You might think it’s too early to think about tax refunds, which are usually issued in the spring after you’ve filed your federal and state income tax returns. But there are things you can do now to potentially increase the size of your tax refund next spring.
Here are 5 things you can do now to possibly maximize your 2021 tax refund.
- Reconsider your tax filing status. Your choice of filing status can affect the size of your tax refund, especially if you’re married. The vast majority of married taxpayers choose to file a joint tax return, but filing separately can result in a larger tax refund in certain circumstances, such as if one spouse has excessive medical expenses like COBRA payments this year. Note that the Child Tax Credit is available to married couples filing separately if at least one of the filer’s has adjusted gross income (AGI) of less than $200,000. For tax year 2021, this credit is raised from $2,000 per qualifying child to between $3,000 and $3,600 per qualifying child, depending on the child’s age (up to age 17). Meanwhile, if you’re unmarried, you might be able to boost your tax refund by filing as a head of household instead of as a single. The head of household filing status offers a higher standard deduction and lower tax brackets than the single status. Your tax savings and tax refund could be even greater if you can claim a qualifying dependent, such as a child or elderly parent you support financially.
- Look for hidden deductions. With the higher standard deduction, most taxpayers now choose to claim this instead of itemizing deductions. Before deciding on your strategy, however, you should see if there are hidden deductions you might qualify for that would make itemizing pay off for you in the form of a larger tax refund. One of the most commonly overlooked deductions is state income tax or sales taxes you paid — you can deduct whichever of these is higher. This could be especially beneficial if you paid sales tax on a big-ticket item this year, like a new car or boat. Job search expenses, mortgage points, out-of-pocket charitable contributions, interest paid on student loans and the home office deduction for self-employed individuals are other deductions that could boost the size of your tax refund.
- Maximize tax credits. Tax deductions are nice, but tax credits have the potential to boost your tax refund even more. This is because tax credits lower your tax liability on a dollar-for-dollar basis while tax deductions just lower your taxable income. The Child and Dependent Care Tax Credit is available to many households where both spouses work and a caregiver is paid. This credit for qualifying expenses of up to $8,000 (for one qualifying person) or $16,000 (for two qualifying people) in 2021 can be claimed regardless of your income, though the amount phases out at higher incomes. The American Opportunity Credit provides up to $2,500 per student toward the first four years of qualified undergraduate expenses. There are even tax credits available for energy-saving home improvements like solar panels. In 2021, you can receive a tax credit for 26% of the cost of these home improvements. And there’s a tax credit of $7,500 in 2021 for the purchase of an electric vehicle.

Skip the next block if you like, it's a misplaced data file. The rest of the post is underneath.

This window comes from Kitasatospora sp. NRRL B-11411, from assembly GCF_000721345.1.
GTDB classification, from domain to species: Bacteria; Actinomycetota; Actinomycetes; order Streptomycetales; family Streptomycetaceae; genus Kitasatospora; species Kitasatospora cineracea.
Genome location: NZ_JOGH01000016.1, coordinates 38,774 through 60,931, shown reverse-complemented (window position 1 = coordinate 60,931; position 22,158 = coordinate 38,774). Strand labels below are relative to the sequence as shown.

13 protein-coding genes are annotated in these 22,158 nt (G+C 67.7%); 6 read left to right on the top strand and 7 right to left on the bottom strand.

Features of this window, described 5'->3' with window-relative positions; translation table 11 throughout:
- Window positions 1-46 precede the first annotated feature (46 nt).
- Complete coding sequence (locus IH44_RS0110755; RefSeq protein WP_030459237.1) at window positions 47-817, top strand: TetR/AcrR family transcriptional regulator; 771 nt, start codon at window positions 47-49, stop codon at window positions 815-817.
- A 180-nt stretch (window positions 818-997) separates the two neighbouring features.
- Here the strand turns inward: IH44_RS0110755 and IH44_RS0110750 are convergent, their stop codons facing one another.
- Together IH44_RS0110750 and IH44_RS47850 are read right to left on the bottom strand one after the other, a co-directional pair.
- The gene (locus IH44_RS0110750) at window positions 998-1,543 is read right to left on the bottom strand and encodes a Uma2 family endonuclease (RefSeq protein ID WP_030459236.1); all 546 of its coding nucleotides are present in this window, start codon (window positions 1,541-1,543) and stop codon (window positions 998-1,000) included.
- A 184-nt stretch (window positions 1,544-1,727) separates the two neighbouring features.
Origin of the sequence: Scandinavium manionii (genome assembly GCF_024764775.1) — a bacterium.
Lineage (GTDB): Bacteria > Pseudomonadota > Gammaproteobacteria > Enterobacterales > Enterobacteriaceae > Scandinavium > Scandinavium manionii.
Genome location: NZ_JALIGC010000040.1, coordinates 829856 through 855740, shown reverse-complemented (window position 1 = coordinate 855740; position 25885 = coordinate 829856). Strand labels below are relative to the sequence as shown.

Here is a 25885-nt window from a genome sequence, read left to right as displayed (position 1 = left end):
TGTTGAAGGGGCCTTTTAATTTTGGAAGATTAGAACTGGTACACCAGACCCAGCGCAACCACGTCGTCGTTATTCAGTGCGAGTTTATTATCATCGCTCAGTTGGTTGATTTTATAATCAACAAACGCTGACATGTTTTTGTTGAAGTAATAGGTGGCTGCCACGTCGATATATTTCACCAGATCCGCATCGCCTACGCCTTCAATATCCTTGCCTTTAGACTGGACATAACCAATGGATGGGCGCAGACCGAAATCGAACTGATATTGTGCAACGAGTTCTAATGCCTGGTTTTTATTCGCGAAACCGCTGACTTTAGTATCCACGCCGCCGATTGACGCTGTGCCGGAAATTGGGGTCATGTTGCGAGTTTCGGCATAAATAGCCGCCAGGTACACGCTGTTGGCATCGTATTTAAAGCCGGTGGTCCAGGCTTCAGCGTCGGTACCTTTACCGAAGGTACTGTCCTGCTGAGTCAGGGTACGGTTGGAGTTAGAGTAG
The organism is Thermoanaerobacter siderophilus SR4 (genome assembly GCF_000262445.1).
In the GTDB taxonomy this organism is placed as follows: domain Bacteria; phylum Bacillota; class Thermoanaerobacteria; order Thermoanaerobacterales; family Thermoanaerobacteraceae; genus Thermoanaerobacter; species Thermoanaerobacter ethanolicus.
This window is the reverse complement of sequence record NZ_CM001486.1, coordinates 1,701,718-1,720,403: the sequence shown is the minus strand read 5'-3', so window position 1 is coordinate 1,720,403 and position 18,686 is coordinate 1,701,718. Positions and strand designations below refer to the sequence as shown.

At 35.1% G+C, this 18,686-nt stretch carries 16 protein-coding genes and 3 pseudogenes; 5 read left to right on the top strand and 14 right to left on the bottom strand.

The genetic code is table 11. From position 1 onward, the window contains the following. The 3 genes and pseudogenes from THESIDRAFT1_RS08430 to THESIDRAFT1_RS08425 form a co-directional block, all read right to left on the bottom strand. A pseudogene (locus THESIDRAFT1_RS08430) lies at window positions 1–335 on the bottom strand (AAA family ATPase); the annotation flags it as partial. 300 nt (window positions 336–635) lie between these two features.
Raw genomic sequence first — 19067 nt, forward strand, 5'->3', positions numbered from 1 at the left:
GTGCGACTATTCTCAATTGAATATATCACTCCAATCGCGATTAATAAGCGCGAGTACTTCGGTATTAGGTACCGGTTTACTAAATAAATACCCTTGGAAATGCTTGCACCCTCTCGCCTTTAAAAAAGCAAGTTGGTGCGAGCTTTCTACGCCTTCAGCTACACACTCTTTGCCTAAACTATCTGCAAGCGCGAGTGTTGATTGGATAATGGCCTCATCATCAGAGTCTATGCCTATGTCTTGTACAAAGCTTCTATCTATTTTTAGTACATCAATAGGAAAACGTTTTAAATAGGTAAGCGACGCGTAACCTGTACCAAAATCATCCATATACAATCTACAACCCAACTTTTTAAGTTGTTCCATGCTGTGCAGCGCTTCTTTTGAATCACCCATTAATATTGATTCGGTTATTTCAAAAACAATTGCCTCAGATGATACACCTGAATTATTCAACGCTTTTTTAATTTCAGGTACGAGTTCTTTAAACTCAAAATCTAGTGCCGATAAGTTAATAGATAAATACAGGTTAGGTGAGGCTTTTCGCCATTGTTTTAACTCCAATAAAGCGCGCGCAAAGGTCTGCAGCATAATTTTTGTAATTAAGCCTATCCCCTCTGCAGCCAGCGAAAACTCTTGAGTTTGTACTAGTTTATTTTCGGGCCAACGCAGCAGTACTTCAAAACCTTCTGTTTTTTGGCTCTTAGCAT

- Max out your IRA and/or HSA. Making contributions to a traditional IRA and Health Savings Account (HSA) can reduce your taxable income and thus increase the size of your tax refund. The good news is that you have until your tax-filing deadline next spring to open and contribute to an IRA or HSA and still impact your tax refund. For tax year 2021, you can contribute up to $6,000 to an IRA, or $7,000 if you’re 50 years of age or over. And you can contribute up to $3,600 to an HSA ($4,600 if you’re 55 or over), or $7,200 per family ($8,200 if you’re 55 or over). To open an HSA, you must also be enrolled in a high-deductible health plan with a minimum deductible of $1,400 (per individual) or $2,800 (per family).
- Time year-end financial transactions. The idea here is to make deductible payments that are due early next year before the end of this year to accelerate a future deduction into this year and increase your tax refund next spring. Your home mortgage is a good example: Make your January 2022 mortgage payment before December 31 of this year to accelerate the mortgage interest deduction for that month (if you qualify for it) into 2021. Other examples include charitable gifts, medical expenses and home office supplies if you’re self-employed.
Be sure to speak with a tax advisor about the details of your situation and whether these strategies make sense for you.